In another thread
, we got way off topic and touched on stuff you can do with an IR-converted camera. John posted a cool link to a discussion of NDVI on the PLOTS web page
. Among other things, the PLOTS page mentioned the "Superblue" filter, which passes blue and IR wavelengths. The graph on the PLOTS web page seemed to show that the Superblue filter is actually a Schott BG3 filter. I have one of those at work, so I stuck it in our spectrophotometer to take a look. While I was at it I stuck in a Schott UG1 UV filter and my Hoya R72 IR filter:
Both the UG1 and the BG3 have peaks at both the blue and red ends of the spectrum. The R72 turns on around 720nm and just keeps going.
UG1's blue peak turns off right around 400nm, and its red peak turns on right around 700-720nm, same as the Hoya R72. So for the purpose of an unconverted camera, it's essentially black with a little red leak.
BG3's blue peak turns off a little later, closer to 450nm, and its red peak also turns on right around 700-720nm. So for the purpose of an unconverted camera, it's got marginal blue and red leaks. Just for fun I stuck it on my Canon T2i and took a picture:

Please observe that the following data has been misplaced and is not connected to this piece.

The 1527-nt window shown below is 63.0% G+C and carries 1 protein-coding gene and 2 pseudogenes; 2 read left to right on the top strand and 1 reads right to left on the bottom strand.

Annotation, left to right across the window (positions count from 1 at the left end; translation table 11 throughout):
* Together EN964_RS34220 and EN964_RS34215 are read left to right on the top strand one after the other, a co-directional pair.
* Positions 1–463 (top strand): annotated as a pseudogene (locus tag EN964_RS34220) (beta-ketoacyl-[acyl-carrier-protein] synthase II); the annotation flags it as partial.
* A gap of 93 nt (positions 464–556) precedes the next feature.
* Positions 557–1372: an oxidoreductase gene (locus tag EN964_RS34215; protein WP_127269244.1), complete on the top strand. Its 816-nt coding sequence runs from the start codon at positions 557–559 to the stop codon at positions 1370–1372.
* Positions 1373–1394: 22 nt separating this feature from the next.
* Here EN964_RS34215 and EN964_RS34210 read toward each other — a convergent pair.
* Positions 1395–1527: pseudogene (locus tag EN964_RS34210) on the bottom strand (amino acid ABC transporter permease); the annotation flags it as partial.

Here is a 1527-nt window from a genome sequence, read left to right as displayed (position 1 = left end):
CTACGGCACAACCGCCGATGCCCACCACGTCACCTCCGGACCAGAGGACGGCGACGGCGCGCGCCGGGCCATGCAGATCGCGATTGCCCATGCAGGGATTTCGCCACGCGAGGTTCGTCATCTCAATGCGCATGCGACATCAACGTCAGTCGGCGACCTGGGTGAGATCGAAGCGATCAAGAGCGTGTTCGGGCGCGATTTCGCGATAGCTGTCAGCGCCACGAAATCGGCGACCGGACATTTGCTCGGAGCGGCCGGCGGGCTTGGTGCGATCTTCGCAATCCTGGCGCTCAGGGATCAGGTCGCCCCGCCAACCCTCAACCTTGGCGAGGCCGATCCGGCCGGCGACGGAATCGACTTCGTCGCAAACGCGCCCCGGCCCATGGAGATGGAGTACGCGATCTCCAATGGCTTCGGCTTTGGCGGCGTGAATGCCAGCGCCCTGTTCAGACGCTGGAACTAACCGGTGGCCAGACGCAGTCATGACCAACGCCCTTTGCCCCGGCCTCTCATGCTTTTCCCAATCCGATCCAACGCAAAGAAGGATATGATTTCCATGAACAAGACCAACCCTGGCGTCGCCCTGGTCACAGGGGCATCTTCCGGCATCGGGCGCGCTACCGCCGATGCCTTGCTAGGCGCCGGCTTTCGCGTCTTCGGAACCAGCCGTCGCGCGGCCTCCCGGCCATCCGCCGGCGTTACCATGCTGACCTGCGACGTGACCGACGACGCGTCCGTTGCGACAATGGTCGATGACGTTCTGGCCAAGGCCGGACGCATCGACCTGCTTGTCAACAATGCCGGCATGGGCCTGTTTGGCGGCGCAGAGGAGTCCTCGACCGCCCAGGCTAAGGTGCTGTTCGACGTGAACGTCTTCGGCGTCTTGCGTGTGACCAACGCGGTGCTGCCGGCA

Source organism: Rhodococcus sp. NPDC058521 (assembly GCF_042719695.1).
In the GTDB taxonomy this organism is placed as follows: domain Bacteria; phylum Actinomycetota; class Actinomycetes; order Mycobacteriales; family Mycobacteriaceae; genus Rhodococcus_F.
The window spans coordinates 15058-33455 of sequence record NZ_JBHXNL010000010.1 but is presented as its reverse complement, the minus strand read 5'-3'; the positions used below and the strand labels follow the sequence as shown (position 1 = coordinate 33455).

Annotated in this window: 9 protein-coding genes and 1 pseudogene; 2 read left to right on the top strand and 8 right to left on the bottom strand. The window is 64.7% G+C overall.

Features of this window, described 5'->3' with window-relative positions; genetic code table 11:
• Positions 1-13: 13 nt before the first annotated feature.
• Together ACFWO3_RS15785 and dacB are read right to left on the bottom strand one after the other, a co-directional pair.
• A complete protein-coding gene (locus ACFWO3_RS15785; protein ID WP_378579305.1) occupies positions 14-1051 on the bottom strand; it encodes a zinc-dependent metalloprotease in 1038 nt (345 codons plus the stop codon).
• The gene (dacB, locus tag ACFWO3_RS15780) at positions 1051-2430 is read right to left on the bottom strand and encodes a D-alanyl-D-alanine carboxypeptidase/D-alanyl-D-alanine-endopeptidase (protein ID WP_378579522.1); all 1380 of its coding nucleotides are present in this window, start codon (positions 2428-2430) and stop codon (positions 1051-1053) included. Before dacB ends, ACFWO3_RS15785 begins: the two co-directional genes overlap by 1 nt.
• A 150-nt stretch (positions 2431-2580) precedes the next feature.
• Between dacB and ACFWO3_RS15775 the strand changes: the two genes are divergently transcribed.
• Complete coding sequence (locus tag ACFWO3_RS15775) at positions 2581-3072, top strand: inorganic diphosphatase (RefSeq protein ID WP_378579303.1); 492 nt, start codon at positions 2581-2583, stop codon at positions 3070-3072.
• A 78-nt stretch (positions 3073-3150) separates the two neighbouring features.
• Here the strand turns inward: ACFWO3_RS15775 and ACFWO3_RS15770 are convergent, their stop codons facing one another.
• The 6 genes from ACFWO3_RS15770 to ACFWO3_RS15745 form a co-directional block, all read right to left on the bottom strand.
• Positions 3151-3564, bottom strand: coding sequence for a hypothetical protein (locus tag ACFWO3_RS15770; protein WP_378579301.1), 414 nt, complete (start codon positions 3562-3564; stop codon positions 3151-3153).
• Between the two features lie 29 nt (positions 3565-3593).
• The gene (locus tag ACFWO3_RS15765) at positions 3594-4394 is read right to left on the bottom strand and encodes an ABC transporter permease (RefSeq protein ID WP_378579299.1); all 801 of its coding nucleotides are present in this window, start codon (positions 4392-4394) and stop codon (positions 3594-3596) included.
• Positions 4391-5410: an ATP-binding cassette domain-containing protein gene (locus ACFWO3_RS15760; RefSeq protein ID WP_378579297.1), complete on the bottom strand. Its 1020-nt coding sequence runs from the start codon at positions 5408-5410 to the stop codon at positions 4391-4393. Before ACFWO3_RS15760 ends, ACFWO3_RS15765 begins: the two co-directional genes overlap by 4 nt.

That's our courtyard at work in more or less direct sunlight. I uploaded the picture full size.
Looking at the curves for the image, there's a fair bit of light in the R and B channels, and practically nothing in G. Which makes sense given the nature of the filter. I'm not sure what I can do with it on my camera, but on a modified camera you should get a fair bit of IR at the red end, and a bit of UV at the blue end.
Given what's on the PLOTS page, it may be possible to get something similar to an NDVI image off of a single frame by doing:
Pixel = (R-B)/(R+B)
I'm going to ask around at work tomorrow to see if we have any modified cameras sitting around. But if anyone can think of anything to do with this using an unmodified camera, please let me know. I can go out and get whatever pictures you'd find useful and upload them for some sandbox play time.